I remember as a child growing up, my mom used to take us (me and my kid brother) to matinee shows of the newest Hindi release along with a couple of her friends. She would dress us up in the cleanest pair of terrycot or polyester short pants and white canvas shoes, ohh and not to forget the liberal application of Ponds dreamflower talc to keep us looking and smelling fresh – The theatres were not air-conditioned in those days you see. This “dreamflower” talc would do help us from smelling like sweaty piglets. It had its side-effects in the form of little lines of white lumps around our damp necks by the end of the show. Anyway back to the point : We used to have very little knowledge about what is going to appear on the giant screen. The excitement of watching the movie itself was too much to handle to care about what movie, who is in it and such minor details. Remember I am talking about the early and mid 80s here – Indian television had one channel and would show one movie a week, so going to the cinemas was an event – a GALA if you will. The excitement was visible and could be felt in more ways than one – My fingertips would tickle before the movie started, I would try not blink for as long as possible while watching the giant images on the screen, I would pray and pray real hard that I do not get to sit behind a tall human being with a huge head or a woman with a Sharmila Tagore’esque hairdo!! Long story short, it was really a HUGE deal – going to the cinema. It was these magical afternoons where I was smitten by the giant moving images.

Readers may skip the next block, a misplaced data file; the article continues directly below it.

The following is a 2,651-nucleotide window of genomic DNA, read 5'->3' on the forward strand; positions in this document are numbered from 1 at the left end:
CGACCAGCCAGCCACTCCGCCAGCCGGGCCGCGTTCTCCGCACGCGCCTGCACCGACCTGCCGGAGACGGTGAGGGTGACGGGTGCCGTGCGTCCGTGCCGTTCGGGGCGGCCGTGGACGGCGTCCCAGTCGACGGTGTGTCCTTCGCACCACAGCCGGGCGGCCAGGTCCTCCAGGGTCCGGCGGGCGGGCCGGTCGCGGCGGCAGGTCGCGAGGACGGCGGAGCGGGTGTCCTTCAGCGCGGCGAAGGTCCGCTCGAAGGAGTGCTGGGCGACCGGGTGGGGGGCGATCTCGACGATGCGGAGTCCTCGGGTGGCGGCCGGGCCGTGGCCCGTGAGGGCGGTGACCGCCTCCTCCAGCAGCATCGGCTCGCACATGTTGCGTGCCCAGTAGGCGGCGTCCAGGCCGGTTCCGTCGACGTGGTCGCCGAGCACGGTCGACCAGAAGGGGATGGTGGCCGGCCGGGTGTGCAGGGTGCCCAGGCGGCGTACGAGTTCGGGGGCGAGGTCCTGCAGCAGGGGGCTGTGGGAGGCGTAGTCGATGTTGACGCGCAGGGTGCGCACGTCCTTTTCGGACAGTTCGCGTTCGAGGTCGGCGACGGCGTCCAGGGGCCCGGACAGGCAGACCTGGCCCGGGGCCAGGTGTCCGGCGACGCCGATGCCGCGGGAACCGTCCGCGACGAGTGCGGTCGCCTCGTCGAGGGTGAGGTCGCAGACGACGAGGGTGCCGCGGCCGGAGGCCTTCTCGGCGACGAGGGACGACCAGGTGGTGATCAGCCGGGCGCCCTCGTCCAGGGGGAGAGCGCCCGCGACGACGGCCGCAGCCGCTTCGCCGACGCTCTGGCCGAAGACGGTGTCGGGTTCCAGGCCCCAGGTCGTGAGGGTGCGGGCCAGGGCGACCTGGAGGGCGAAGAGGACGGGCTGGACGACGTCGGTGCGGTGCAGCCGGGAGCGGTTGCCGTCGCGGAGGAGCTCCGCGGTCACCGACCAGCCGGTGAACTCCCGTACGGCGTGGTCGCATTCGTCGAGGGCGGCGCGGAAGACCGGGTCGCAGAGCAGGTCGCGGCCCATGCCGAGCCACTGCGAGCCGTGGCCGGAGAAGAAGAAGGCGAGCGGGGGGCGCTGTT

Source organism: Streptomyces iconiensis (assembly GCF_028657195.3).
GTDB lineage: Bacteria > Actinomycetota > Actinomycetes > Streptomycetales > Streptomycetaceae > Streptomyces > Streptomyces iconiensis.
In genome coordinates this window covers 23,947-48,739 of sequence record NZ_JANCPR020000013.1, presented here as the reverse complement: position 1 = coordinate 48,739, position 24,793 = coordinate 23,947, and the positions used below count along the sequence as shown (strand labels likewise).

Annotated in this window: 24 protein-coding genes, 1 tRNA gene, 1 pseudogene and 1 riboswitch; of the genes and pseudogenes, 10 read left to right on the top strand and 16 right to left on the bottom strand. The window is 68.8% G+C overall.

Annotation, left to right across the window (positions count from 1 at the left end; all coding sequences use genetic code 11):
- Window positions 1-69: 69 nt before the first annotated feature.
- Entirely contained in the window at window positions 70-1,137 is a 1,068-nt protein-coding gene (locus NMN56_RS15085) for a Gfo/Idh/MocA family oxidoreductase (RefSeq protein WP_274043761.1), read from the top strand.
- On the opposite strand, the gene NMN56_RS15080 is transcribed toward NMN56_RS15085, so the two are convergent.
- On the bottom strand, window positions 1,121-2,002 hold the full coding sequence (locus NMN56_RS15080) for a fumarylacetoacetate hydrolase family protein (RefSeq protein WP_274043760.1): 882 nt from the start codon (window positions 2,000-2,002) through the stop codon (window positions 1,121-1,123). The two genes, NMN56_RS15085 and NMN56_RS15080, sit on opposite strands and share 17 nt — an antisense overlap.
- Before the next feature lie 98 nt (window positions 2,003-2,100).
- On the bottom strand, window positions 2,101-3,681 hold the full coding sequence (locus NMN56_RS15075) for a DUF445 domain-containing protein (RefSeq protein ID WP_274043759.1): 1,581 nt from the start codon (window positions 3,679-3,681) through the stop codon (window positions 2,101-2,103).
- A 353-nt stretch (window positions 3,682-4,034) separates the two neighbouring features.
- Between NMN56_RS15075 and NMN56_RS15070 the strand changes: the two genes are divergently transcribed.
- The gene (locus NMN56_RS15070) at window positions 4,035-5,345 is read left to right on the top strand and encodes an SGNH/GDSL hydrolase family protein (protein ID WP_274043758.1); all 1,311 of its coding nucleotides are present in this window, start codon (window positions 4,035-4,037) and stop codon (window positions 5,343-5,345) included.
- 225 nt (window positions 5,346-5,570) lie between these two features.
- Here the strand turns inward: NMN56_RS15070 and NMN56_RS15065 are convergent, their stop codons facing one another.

The experience is still very fresh in my memory –
Huge painted posters which displayed some very key moments of the film we were about to watch. The poster would try and convey a lot in those days unlike the more artistic and creative ones these days where all you see is a silhoutte of somebody and a name of the movie with a English punchline ( Eg: Daag – The fire!!). The poster was the quintessential selling point of the movie since no previews were shown on the television and there was no internet. Posters were the only source of marketing the movie to the general public. They had to be very imformative, very gruesome, very shocking. The poster would have the hero jumping through fire, or in a tumultous embrace with the heroine, the heroine with longing in her eyes, the mom with revenge and love in her eyes, the sidekick assisting the hero in some shape or form, the hero with blood dripping from the left side of his forehead or right end of his upper lip, the villain with the most lethal weapon you have ever seen, the vamp in a skimpy (often a gypsy) outfit , at least one mode of transport (a motorcycle, train, ship, car, flight) on fire or exploding or launched in mid-air or all of them at the same time. In short the 180 minutes were crammed in that 20 ft by 10 ft piece of cloth.
The names of the cinema halls are etched in my memory – Amba, Apsara, Regal, Regent, Panchsheel, Liberty – I would think of them as temples in my 10 year old brain. We would wait outside these halls while mom would stand in the queue to buy the tickets. In the meantime me and my brother would be staring wide eyed at the above mentioned poster. There was just too much information for our little brains to process you see. Once the tickets were secured, mom would take us in the waiting area of the cinema hall. Now this waiting hall also provided a wealth of information about the feature we were about to watch. On one wall of this hall, there would be a dazzling display of some stills from the movie enclosed in a glass case. I would almost memorize all the stills and would wait for them to show up in the actual movie and would leap just a little bit out of my seat when I could spot one. In the darkness of the hall however I had nobody who could understand or share that momentary surge of adrenalin when this happened. The waiting hall also sometimes provided a poster or two of an upcoming release – honestly, the upcoming feature in most cases did not look a whole lot different from the one we were there for. Neverthless it made me feel very special and exclusive because now I knew exactly what is going to explode in the not yet released feature and opened up an opportunity to brag about it with my fellow 10 year olds at school.